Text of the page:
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CD review: 'In Light of Dark Days' - Hateful Metal

That it does not take much to convince me to prove The Crawling from Northern Ireland with elegant ease. "In The Light Of Dark Days" is the new EP, which was founded in 2014 tape. Is touted as the whole, Slow Death ', which you can let it go, and I use the term Death Doom appropriate since established, find.

The Crawling do absolutely nothing new. The three compositions provide clean produced and powerful Death Doom represents the melancholic melodies with a haunting, throaty and deep vocals combined. I've often heard so beautiful, yet succeeded in Northern Ireland immediately to convince me of it.

As I mentioned in the first sentence, it took for not much. After all, what has THE CRAWLING immortalized on the Silberling substance, is from beginning to end simply convincing. First, there are the very good melodies. On the one hand to play the guitar is very clear, however - or perhaps because of it - very concisely and effectively. The doomy not rampant and despite the prevailing slow and latent melancholy THE CRAWLING continue to set hard and gripping accents. In addition to the bass-rich and powerful sound, this is also due to the excellent vocals.The voice is throaty, earthy and very deep, but also very comprehensible. The song conveys both harshness and severity, as well as dedicated melancholy. With sorrow and sadness do not overdo THE CRAWLING incidentally. Although the compositions have a melodic and atmospheric component, but it is neither too thickly nor THE CRAWLING lost in bombastic elegy.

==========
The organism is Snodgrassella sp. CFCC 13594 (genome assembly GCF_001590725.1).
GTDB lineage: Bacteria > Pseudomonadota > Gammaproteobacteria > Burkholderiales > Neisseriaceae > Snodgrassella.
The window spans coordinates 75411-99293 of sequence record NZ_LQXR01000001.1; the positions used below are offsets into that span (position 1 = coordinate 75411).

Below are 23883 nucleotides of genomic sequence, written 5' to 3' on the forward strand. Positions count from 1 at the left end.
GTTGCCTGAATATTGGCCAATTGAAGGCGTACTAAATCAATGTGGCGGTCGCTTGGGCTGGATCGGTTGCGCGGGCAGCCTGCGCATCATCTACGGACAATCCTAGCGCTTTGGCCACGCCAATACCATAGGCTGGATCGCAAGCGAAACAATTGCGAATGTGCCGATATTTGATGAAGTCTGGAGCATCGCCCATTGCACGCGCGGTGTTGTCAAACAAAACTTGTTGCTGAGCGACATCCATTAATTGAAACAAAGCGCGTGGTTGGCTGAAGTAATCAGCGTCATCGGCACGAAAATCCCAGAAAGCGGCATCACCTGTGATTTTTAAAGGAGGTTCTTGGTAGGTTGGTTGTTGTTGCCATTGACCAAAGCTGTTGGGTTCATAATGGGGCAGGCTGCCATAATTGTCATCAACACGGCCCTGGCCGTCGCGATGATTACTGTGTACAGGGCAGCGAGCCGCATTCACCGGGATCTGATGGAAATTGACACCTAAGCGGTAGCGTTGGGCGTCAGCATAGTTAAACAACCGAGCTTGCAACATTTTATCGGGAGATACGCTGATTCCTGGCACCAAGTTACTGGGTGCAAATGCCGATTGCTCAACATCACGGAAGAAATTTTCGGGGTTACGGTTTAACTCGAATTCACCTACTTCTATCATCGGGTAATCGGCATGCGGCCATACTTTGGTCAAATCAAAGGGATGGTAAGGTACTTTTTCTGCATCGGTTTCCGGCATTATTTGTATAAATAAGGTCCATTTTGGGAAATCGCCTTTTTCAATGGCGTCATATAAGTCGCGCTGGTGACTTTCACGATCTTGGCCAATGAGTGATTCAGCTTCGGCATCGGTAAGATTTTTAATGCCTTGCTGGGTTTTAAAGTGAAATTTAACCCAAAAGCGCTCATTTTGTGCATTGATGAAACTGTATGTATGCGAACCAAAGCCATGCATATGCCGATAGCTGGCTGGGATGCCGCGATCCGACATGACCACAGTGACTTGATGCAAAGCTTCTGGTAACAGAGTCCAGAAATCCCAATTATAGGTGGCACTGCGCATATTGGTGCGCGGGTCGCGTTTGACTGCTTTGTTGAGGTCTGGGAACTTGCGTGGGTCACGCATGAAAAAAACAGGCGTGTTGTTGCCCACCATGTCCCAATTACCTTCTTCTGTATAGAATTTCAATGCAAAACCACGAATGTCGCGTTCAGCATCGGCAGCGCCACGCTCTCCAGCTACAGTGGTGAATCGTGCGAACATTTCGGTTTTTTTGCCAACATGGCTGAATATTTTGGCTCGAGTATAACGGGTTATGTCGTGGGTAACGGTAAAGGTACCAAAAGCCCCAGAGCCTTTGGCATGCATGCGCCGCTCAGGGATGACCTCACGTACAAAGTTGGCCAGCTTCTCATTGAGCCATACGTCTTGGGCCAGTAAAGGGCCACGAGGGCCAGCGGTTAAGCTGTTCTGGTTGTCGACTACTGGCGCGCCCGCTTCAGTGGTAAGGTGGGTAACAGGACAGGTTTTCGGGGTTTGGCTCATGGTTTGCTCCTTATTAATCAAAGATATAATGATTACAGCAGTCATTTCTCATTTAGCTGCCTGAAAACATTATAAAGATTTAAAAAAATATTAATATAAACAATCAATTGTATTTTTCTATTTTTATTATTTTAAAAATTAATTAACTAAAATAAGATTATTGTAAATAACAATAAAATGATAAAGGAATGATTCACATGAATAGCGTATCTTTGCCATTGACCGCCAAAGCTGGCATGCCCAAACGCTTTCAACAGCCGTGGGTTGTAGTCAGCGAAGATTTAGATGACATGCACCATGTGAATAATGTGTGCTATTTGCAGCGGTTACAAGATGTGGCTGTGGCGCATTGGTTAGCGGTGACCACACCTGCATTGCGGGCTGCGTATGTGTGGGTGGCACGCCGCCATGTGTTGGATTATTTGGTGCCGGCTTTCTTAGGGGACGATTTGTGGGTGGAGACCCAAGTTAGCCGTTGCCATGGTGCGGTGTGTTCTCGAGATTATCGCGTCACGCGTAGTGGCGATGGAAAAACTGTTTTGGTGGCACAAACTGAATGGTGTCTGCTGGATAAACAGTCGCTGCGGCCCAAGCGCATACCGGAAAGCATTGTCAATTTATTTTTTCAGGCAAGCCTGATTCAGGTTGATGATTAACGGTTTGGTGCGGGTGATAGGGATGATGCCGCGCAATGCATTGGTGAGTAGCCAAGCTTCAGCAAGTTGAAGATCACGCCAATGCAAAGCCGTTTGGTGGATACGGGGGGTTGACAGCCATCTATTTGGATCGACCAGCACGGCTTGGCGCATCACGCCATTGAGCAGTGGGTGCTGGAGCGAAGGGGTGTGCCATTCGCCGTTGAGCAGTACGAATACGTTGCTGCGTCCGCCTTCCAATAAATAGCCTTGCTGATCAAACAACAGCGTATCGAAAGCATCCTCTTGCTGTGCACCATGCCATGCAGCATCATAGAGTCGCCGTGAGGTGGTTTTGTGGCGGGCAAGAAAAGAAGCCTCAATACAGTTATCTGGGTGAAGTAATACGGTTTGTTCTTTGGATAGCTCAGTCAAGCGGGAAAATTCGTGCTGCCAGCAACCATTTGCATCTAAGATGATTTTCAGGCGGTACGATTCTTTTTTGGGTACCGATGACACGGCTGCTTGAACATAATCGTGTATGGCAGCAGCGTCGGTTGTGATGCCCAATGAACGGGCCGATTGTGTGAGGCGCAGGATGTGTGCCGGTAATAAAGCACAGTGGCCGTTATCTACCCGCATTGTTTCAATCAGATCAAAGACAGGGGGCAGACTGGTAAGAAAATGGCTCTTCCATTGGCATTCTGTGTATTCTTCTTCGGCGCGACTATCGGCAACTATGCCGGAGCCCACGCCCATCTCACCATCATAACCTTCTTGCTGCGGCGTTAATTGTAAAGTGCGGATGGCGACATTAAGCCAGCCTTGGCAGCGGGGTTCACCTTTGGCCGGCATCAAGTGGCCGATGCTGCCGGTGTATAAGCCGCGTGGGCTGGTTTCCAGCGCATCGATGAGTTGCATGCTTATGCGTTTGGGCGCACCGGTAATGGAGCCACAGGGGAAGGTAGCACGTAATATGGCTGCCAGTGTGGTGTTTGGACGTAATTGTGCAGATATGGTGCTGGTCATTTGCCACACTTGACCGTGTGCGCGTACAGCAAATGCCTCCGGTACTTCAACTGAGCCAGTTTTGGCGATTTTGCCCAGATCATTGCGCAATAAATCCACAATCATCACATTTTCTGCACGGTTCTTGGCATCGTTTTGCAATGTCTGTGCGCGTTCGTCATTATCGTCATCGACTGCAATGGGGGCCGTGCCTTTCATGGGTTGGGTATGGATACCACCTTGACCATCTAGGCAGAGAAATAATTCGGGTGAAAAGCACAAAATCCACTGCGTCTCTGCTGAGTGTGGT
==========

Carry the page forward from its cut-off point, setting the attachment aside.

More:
I like "In Light Of Dark Days" very good and the EP makes you want more. For me, this part is in the range of Death Dooms a highlight of the year.

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THE CRAWLING is a three-piece Slow Death/Doom Metal band, originating in the United Kingdom, but now located in Northern Ireland. Formed in 2014, this is the band’s debut EP release, which contains three tracks. The six-minute “The Right to Crawl” opens the EP. True to the genre description, it is a slow moving song with a doomy feeling. The vocal style varies in range from low to high, but much of it is in the upper register and I can’t help but hearing some Black Metal influence to this song as well, especially when the song picks up pace, presumably during the chorus section. The song has substantial weight as well, as if it was slowly crushing the breath out of you.

“End of the Rope” is the second track. This four-minute song has a pensive and suspenseful opening, until the main distorted guitar kicks in the door with the force of a giant from the mountains beyond. Lumbering vocals and sunken guitar notes underscore the bottomless and hopeless feeling of the song, and this is clear…